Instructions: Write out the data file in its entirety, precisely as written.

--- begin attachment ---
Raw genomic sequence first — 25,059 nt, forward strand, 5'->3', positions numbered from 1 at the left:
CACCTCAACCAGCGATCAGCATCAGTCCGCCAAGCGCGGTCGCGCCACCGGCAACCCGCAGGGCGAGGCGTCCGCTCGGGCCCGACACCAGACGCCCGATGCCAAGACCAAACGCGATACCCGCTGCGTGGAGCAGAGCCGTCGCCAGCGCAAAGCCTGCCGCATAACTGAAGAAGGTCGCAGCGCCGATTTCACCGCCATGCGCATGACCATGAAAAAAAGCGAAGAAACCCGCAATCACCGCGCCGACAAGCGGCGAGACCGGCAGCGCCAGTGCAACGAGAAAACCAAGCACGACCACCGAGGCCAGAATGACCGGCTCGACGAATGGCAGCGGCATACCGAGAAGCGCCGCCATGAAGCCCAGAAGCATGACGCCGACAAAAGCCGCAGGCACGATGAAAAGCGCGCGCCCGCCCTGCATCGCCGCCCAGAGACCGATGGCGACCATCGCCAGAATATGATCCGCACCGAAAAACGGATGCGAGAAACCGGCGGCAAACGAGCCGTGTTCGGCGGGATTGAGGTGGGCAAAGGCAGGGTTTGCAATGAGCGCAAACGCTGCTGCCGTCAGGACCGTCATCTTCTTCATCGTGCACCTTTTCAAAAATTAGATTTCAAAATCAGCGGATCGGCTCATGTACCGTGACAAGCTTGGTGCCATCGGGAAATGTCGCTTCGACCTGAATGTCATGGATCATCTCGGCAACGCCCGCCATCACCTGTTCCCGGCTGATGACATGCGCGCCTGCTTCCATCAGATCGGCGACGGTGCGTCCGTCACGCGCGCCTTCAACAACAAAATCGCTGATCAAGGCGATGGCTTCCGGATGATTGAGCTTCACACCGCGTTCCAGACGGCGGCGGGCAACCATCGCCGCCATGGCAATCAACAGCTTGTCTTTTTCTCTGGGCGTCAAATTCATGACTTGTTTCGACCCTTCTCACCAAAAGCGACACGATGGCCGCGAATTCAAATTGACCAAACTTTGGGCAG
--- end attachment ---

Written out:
Raw genomic sequence first — 25,059 nt, forward strand, 5'->3', positions numbered from 1 at the left:
CACCTCAACCAGCGATCAGCATCAGTCCGCCAAGCGCGGTCGCGCCACCGGCAACCCGCAGGGCGAGGCGTCCGCTCGGGCCCGACACCAGACGCCCGATGCCAAGACCAAACGCGATACCCGCTGCGTGGAGCAGAGCCGTCGCCAGCGCAAAGCCTGCCGCATAACTGAAGAAGGTCGCAGCGCCGATTTCACCGCCATGCGCATGACCATGAAAAAAAGCGAAGAAACCCGCAATCACCGCGCCGACAAGCGGCGAGACCGGCAGCGCCAGTGCAACGAGAAAACCAAGCACGACCACCGAGGCCAGAATGACCGGCTCGACGAATGGCAGCGGCATACCGAGAAGCGCCGCCATGAAGCCCAGAAGCATGACGCCGACAAAAGCCGCAGGCACGATGAAAAGCGCGCGCCCGCCCTGCATCGCCGCCCAGAGACCGATGGCGACCATCGCCAGAATATGATCCGCACCGAAAAACGGATGCGAGAAACCGGCGGCAAACGAGCCGTGTTCGGCGGGATTGAGGTGGGCAAAGGCAGGGTTTGCAATGAGCGCAAACGCTGCTGCCGTCAGGACCGTCATCTTCTTCATCGTGCACCTTTTCAAAAATTAGATTTCAAAATCAGCGGATCGGCTCATGTACCGTGACAAGCTTGGTGCCATCGGGAAATGTCGCTTCGACCTGAATGTCATGGATCATCTCGGCAACGCCCGCCATCACCTGTTCCCGGCTGATGACATGCGCGCCTGCTTCCATCAGATCGGCGACGGTGCGTCCGTCACGCGCGCCTTCAACAACAAAATCGCTGATCAAGGCGATGGCTTCCGGATGATTGAGCTTCACACCGCGTTCCAGACGGCGGCGGGCAACCATCGCCGCCATGGCAATCAACAGCTTGTCTTTTTCTCTGGGCGTCAAATTCATGACTTGTTTCGACCCTTCTCACCAAAAGCGACACGATGGCCGCGAATTCAAATTGACCAAACTTTGGGCAG